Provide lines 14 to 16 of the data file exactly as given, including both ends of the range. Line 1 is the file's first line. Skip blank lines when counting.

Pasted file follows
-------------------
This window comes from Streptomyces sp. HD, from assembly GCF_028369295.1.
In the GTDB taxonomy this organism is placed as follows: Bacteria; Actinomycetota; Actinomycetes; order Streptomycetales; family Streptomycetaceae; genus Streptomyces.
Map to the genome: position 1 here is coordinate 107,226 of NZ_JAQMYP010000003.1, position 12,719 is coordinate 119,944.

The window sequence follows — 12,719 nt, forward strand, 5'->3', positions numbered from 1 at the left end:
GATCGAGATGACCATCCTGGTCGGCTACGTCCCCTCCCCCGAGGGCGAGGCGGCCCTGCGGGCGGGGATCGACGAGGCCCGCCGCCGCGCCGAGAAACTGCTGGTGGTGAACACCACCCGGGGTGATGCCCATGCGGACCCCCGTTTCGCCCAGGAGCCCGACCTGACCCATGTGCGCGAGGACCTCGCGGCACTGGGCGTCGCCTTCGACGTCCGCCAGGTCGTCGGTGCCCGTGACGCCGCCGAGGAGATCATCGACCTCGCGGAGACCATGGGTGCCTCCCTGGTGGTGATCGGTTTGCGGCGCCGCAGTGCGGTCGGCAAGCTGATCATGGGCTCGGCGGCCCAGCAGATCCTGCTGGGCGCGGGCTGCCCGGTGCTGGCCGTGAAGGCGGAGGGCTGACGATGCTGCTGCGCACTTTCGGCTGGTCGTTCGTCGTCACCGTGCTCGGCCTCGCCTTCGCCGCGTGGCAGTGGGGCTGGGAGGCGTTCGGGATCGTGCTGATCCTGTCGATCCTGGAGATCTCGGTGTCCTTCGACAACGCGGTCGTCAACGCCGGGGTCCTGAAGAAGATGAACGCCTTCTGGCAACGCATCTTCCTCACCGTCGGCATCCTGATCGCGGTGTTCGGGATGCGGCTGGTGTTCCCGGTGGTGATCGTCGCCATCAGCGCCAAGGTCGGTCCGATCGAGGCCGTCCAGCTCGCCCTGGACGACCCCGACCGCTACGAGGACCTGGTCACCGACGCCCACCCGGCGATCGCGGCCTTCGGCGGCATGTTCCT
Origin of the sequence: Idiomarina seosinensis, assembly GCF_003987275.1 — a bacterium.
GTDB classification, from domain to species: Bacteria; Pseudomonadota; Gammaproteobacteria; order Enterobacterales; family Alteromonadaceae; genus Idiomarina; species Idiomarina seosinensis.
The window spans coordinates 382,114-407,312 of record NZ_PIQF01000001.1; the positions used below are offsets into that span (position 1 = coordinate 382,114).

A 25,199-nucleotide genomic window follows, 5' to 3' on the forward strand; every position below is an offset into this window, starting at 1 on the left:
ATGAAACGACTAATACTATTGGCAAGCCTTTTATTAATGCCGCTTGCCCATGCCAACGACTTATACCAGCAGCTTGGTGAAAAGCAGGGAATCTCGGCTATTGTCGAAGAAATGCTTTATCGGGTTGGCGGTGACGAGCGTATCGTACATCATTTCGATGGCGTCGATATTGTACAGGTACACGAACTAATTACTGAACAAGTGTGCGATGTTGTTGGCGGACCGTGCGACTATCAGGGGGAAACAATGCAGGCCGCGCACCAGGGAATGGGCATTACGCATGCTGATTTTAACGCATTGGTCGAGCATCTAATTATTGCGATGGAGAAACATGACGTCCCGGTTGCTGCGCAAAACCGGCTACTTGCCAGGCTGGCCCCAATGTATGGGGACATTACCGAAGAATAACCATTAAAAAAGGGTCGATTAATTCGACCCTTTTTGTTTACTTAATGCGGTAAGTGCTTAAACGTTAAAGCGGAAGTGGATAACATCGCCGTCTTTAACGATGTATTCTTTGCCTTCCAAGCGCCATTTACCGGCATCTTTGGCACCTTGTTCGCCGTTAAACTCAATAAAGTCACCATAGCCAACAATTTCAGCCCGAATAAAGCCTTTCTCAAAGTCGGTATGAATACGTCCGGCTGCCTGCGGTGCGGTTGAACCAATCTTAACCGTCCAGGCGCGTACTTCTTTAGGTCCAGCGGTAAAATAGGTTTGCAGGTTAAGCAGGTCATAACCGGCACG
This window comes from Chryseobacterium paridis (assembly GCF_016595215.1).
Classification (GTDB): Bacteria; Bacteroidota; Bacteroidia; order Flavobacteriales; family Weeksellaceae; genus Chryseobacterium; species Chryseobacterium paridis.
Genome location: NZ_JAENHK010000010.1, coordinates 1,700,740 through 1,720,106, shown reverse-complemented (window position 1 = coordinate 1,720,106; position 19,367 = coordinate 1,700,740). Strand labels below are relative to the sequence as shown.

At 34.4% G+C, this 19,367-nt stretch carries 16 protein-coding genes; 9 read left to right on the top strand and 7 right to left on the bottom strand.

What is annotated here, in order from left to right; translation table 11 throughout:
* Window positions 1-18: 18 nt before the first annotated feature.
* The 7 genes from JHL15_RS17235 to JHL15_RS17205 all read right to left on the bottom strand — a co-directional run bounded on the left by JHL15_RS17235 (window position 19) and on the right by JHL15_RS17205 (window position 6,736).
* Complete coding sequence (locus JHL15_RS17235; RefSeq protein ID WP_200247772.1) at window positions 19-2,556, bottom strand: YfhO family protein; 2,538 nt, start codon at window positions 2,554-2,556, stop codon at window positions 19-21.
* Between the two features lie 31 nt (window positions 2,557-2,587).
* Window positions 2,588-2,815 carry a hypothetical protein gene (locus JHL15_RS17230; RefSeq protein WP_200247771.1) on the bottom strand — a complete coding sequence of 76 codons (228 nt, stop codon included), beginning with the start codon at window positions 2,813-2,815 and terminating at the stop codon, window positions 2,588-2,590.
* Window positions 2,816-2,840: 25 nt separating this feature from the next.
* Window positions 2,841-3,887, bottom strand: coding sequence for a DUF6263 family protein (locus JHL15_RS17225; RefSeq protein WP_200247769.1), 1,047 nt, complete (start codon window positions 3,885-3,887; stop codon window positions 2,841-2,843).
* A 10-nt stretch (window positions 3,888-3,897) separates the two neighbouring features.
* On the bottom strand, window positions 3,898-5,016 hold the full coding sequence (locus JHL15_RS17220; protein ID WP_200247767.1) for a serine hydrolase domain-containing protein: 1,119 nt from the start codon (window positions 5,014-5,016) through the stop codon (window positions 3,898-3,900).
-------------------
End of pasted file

At 34.4% G+C, this 19,367-nt stretch carries 16 protein-coding genes; 9 read left to right on the top strand and 7 right to left on the bottom strand.

What is annotated here, in order from left to right; translation table 11 throughout:
* Window positions 1-18: 18 nt before the first annotated feature.